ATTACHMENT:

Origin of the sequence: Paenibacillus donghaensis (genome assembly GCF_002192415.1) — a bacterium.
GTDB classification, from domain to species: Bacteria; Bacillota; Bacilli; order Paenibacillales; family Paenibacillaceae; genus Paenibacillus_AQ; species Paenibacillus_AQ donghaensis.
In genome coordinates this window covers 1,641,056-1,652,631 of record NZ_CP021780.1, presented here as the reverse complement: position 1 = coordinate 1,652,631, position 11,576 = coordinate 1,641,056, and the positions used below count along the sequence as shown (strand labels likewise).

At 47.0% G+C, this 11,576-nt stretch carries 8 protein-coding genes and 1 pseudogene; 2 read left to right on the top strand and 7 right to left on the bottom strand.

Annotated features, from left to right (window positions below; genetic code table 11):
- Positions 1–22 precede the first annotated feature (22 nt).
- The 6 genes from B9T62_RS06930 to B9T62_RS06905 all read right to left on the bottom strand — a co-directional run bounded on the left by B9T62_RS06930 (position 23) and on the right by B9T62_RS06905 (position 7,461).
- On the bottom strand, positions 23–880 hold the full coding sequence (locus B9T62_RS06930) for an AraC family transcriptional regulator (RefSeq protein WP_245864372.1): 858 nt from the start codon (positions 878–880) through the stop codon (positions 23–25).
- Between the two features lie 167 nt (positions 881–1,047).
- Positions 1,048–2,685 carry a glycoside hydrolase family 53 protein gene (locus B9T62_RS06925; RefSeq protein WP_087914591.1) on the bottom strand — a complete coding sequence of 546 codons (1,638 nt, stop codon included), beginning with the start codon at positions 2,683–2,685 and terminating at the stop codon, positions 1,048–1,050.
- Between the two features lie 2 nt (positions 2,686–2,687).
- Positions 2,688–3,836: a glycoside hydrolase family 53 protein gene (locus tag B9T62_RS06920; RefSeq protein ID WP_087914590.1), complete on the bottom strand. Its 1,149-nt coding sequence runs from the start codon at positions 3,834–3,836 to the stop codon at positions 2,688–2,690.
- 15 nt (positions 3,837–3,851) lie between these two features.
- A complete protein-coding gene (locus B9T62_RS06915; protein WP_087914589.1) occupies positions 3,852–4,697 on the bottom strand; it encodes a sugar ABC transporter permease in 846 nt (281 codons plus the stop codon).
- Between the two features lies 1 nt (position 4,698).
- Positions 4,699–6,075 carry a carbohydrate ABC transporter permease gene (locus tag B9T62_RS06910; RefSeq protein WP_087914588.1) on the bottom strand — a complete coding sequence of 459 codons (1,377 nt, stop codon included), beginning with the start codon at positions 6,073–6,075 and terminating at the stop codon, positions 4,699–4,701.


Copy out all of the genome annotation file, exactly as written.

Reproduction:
Origin of the sequence: Paenibacillus donghaensis (genome assembly GCF_002192415.1) — a bacterium.
GTDB classification, from domain to species: Bacteria; Bacillota; Bacilli; order Paenibacillales; family Paenibacillaceae; genus Paenibacillus_AQ; species Paenibacillus_AQ donghaensis.
In genome coordinates this window covers 1,641,056-1,652,631 of record NZ_CP021780.1, presented here as the reverse complement: position 1 = coordinate 1,652,631, position 11,576 = coordinate 1,641,056, and the positions used below count along the sequence as shown (strand labels likewise).

At 47.0% G+C, this 11,576-nt stretch carries 8 protein-coding genes and 1 pseudogene; 2 read left to right on the top strand and 7 right to left on the bottom strand.

Annotated features, from left to right (window positions below; genetic code table 11):
- Positions 1–22 precede the first annotated feature (22 nt).
- The 6 genes from B9T62_RS06930 to B9T62_RS06905 all read right to left on the bottom strand — a co-directional run bounded on the left by B9T62_RS06930 (position 23) and on the right by B9T62_RS06905 (position 7,461).
- On the bottom strand, positions 23–880 hold the full coding sequence (locus B9T62_RS06930) for an AraC family transcriptional regulator (RefSeq protein WP_245864372.1): 858 nt from the start codon (positions 878–880) through the stop codon (positions 23–25).
- Between the two features lie 167 nt (positions 881–1,047).
- Positions 1,048–2,685 carry a glycoside hydrolase family 53 protein gene (locus B9T62_RS06925; RefSeq protein WP_087914591.1) on the bottom strand — a complete coding sequence of 546 codons (1,638 nt, stop codon included), beginning with the start codon at positions 2,683–2,685 and terminating at the stop codon, positions 1,048–1,050.
- Between the two features lie 2 nt (positions 2,686–2,687).
- Positions 2,688–3,836: a glycoside hydrolase family 53 protein gene (locus tag B9T62_RS06920; RefSeq protein ID WP_087914590.1), complete on the bottom strand. Its 1,149-nt coding sequence runs from the start codon at positions 3,834–3,836 to the stop codon at positions 2,688–2,690.
- 15 nt (positions 3,837–3,851) lie between these two features.
- A complete protein-coding gene (locus B9T62_RS06915; protein WP_087914589.1) occupies positions 3,852–4,697 on the bottom strand; it encodes a sugar ABC transporter permease in 846 nt (281 codons plus the stop codon).
- Between the two features lies 1 nt (position 4,698).
- Positions 4,699–6,075 carry a carbohydrate ABC transporter permease gene (locus tag B9T62_RS06910; RefSeq protein WP_087914588.1) on the bottom strand — a complete coding sequence of 459 codons (1,377 nt, stop codon included), beginning with the start codon at positions 6,073–6,075 and terminating at the stop codon, positions 4,699–4,701.